And then, on the other hand, I go to New York, and I sit down with a very similar profiled person, but they were a New Yorker, and they asked for a PowerPoint, a business plan, diligent docs. They asked for basically the entire set of a ten volume essay on what we were going to do in the future.
Geographically, you'll find different things in people. And that's also people will be different. So, it's not always geographically. But, on the East Coast, I've always interacted with investors that are a lot more concerned about details at a business that we know is gonna change as entrepreneurs, and those details will change.
And then, also, geographic negotiations - that's kind of tied to what I was just saying.
The roundtable - that's back to the approach where you don't want to approach someone and ask them for money. You want to always come up and ask them for help. You want to be working on a project together, which builds that force called trust.
Five bullets - okay, so where's my--tell me your name?
Ms. Melanie: Melanie [sp].
Mitch Thrower: Melanie.
So, if you could just write the number 25 and the number 50 halfway through the glass. Oh, that's gonna be illegible, huh? Oh, okay - 25 and then 50. And in between that, draw five spaces, five boxes in between there.
Is this a whiteboard wall?
Unidentified People: Yeah.
Mitch Thrower: Oh, it's a whiteboard. Gotta get Marty to paint his walls. That's terrific.
Ms. Melanie: Five lines?
Mitch Thrower: Or just five little blocks, right? One, two, three, four--that's perfect. It's like hangman, okay? This is a great analogy. I love that you did hangman. That's good.
So--and then, actually, for your careers, I would argue that you have ten places on the hangman map, and those ten places--you can grab a chair--you can assume that, before you're 25--and hopefully, you will be incredibly successful before you're 25, and you'll go the Mark Zuckerberg route - probably not, statistically speaking.
And then, after 50, right, there's a different life cycle. You've got families, you've got kids, you've got structures, you've got time, you have a different--but, you have knowledge, which is probably the most powerful thing that you gain over time.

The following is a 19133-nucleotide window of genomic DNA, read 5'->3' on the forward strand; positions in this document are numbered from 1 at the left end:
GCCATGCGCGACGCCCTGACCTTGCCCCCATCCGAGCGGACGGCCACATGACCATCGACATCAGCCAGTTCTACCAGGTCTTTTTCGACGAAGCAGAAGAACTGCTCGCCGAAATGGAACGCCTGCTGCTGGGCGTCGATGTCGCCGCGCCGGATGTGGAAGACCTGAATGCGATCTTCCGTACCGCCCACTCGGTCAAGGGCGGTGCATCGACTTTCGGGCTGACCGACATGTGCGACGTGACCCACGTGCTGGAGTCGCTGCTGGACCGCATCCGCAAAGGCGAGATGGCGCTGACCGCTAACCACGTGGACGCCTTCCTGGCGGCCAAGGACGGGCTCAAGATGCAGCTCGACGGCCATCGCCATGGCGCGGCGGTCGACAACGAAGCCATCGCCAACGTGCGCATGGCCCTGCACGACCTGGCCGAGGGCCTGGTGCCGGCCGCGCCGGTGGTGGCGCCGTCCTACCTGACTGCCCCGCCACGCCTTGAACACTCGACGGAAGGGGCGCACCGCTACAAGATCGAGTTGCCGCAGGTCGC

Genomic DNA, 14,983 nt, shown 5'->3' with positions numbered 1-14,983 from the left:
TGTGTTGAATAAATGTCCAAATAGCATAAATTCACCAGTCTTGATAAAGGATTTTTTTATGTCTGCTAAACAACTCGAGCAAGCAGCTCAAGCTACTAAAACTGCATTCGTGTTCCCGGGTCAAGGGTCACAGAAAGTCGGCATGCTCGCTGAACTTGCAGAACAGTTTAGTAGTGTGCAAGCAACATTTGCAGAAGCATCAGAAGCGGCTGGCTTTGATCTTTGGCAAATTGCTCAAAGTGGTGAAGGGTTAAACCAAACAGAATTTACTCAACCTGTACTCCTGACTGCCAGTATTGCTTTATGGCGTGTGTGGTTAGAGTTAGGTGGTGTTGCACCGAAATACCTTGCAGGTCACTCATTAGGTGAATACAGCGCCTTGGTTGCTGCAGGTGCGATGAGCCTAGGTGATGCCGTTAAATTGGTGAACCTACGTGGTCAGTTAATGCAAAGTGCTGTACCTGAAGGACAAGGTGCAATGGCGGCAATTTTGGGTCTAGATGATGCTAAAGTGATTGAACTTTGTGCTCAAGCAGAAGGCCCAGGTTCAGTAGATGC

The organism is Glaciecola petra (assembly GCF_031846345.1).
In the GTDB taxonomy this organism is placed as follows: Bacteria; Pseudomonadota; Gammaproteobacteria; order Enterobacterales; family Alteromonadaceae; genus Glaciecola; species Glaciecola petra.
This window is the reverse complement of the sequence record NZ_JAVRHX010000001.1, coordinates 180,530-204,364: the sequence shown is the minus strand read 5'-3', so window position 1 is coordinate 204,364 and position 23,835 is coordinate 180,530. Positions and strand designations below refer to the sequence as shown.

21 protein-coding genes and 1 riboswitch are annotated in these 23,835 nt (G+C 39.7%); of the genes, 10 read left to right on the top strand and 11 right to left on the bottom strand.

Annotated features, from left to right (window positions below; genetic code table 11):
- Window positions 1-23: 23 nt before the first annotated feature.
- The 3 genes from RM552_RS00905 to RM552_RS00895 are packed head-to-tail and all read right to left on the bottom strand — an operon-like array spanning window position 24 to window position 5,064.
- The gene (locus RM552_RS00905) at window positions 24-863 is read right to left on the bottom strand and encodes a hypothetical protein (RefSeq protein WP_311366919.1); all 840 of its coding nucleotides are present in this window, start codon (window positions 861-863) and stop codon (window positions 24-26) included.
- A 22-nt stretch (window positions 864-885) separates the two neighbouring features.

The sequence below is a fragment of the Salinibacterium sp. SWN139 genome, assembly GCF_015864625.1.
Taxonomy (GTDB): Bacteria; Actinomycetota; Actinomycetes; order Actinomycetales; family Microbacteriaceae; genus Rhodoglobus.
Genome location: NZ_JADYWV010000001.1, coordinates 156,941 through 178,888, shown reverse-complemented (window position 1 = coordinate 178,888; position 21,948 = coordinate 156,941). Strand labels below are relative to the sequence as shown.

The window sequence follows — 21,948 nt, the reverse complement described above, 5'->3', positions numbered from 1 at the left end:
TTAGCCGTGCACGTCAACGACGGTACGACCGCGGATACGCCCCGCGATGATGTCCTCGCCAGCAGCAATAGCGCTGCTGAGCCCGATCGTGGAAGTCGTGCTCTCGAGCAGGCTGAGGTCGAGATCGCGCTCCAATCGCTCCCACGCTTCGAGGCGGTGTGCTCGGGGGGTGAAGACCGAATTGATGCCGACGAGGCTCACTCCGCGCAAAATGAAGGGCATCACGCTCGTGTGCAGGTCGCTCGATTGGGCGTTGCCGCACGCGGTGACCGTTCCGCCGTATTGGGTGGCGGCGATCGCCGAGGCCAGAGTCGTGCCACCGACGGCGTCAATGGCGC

But, in this--actually, it should be 75--sorry about that. Hold on a second here.
Ms. Melanie: Right here, 75?
Mitch Thrower: Let's just change the--yeah, and then write 50 right here. That's the way it should look.
So, in this period, you effectively--and it really varies, depending on your cycle. Some people say you have a seven year bullet, a 10 year bullet, an 11 year bullet. It took me to do the Triathlete Magazine deal ten years, Active ten years, Competitor Network and Competitor Magazine, one year, right? Hopefully, Bump, three, five years--you learn to condense the cycle.
But, if you look at that and you say, well, after 75, hopefully, I'm retired and doing something different. And let's say you just have a 50 year period upon which to give five ten year bullets for your career. That gives you five entrepreneurial runways, five entrepreneurial runways that I say are core entrepreneurial runways. And so, you have five bullets in your gun. You probably have more, but I just want you to think about that, think about that for just a second.
Okay, stand up for the last time before our little switching over to Q&A.
So, those are your five bullets. Make everything about the other person. That's really important in negotiations is listening to them. I've sat in a room with someone where I've said maybe 1,000--or, no, maybe said 100 words and they said 1,000, and we walked out with a check because people like to share, people really like to share what they're working on.
Okay, grab a chair.
We told you the story about Enterprise Partners, the people factor. We talked about--and I think you're gonna study sort of the net present value of the future cash flows and how that adjusts to the business, and you want to find someone who's financially minded who can take you through different illustrations of what your business is gonna be in the future.
And if you want to figure out how to make your business worth more, there's a document that you should get your hand on. If you want to figure out how to make your business worth more capital at the negotiating table, there's a document that you should get a hold of, and that document is called a Due Diligence Checklist, and it's the document that many law firms and folks send around to businesses and say, okay, we're going to give you $5 million, here's a Due Diligence Checklist. Show me all the signed contracts you have, show me your insurance policy, show me the signed employment letters that protect us from an employee leaving and taking all the technology, show me all of these things that are in that document.